The EU has agreed to cut funds bound for Turkey by €105 million and freeze another €70 million, linked to its bogged-down membership talks, citing the Turkish government’s disregard for human rights and rule of law.
The cuts envisioned in the EU budget for 2018, approved by the EU Council and the European Parliament on Thursday, were made “in view of the situation in Turkey as regards democracy, rule of law and press freedom,” the Council of the European Union said in a statement.
Turkey still has a chance to receive €70 million, “held in reserve” in case it “sufficiently” improves the situation in all these fields.
“As long as Turkey is not respecting freedom of speech, human rights, and is drifting further away from European democratic standards, we cannot finance such a regime with EU funds,” Siegfried Muresan, the European Parliament’s chief budget negotiator, said, as cited by Reuters.
The EU seems to have hardened its stance on Turkey since October, when the Parliament was debating a cut of €80 million, €30 million to put on hold, from an initial €217mn budget proposal, aimed at bringing forward political reforms in Turkey.
However, while there had been different opinions about the size of the cuts, there has been little doubt that Turkey will eventually be punished for its alleged human rights abuses.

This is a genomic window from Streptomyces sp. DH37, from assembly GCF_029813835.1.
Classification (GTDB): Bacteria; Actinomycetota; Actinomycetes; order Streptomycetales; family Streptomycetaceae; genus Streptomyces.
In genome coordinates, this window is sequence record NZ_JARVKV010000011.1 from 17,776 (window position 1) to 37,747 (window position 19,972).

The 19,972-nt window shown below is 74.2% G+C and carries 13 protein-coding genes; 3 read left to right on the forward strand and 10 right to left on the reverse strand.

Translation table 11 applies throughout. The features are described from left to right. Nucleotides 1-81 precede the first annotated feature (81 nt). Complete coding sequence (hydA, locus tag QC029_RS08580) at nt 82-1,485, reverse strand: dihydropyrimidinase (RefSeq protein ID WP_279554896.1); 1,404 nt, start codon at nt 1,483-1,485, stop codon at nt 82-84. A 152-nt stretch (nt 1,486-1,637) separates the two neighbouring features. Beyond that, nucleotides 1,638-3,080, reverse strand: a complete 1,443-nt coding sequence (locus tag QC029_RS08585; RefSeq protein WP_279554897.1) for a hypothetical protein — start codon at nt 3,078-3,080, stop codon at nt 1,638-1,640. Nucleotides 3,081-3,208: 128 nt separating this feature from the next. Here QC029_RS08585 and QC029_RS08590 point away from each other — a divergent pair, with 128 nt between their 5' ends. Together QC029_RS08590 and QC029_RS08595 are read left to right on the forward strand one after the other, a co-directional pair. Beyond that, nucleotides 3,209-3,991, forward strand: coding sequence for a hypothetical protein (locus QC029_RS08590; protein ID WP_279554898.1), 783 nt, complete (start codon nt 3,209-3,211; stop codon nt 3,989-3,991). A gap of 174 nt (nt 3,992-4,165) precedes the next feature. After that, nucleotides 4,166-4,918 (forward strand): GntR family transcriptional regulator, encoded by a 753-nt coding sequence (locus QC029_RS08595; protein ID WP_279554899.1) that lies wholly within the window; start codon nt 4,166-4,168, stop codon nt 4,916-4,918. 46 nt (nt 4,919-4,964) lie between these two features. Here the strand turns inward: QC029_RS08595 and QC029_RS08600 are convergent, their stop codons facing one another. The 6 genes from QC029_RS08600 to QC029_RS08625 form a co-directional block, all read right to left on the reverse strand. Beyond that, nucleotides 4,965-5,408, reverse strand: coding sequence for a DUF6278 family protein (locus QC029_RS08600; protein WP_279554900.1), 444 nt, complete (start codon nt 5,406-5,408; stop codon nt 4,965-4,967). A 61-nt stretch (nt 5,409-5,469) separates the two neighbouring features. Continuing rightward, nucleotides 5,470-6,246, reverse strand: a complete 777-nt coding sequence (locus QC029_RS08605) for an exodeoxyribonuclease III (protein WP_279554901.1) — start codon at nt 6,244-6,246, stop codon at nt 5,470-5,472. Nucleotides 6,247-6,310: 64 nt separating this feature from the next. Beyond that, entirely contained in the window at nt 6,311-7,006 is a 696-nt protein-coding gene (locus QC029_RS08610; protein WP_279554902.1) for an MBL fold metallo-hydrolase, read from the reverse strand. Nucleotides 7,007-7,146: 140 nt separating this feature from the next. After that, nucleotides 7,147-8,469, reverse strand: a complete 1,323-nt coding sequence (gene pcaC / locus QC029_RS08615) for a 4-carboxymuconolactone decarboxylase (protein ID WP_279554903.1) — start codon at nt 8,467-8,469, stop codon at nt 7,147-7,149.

“There is no way around cuts for Turkey,” Muresan said at the time.
Turkey’s accession talks, launched in 2005, have ground to a halt amid an ongoing crackdown on opposition that saw thousands of military and civil servants arrested, which was unleashed by Turkish government following a failed coup attempt in July last year.
Several EU countries, including the EU powerhouse Germany, demanded an end to the talks, with German Chancellor Angela Merkel saying that “the fact is clear that Turkey should not become a member of the EU” in September.
The bitter row between the two countries has been deepening throughout the year, with Turkish President Recep Tayyip Erdogan recently labelling Germany “an asylum for terrorists” for shielding alleged supporters of the exiled cleric Fethullah Gulen, considered to be the mastermind of the July coup by Ankara. In late October, Germany granted asylum to 35 Turkish nationals holding diplomatic passports.
Earlier this year, Turkey and Germany engaged in a war of words over the refusal of several German states to host rallies by Turkish politicians in support of the constitutional referendum that granted Erdogan sweeping powers in April. Slamming the decision, Erdogan then compared the actions of the German authorities to those during the Nazi period.
Another point of contention is the arrests of German journalists, including German-Turkish journalist Deniz Yucel with Die Welt, held in Turkey on espionage charges. Merkel personally called for release of the German citizens, which was met by a rebuke from Erdogan.
Despite the current grim state of the bilateral relations, Merkel appears to be making attempts at damage control: during a Thursday phone call she reportedly promised to Erdogan to make sure the funds the EU has allocated for Syrian refugees in Turkey will reach Ankara, Turkish officials told AP on condition of anonymity.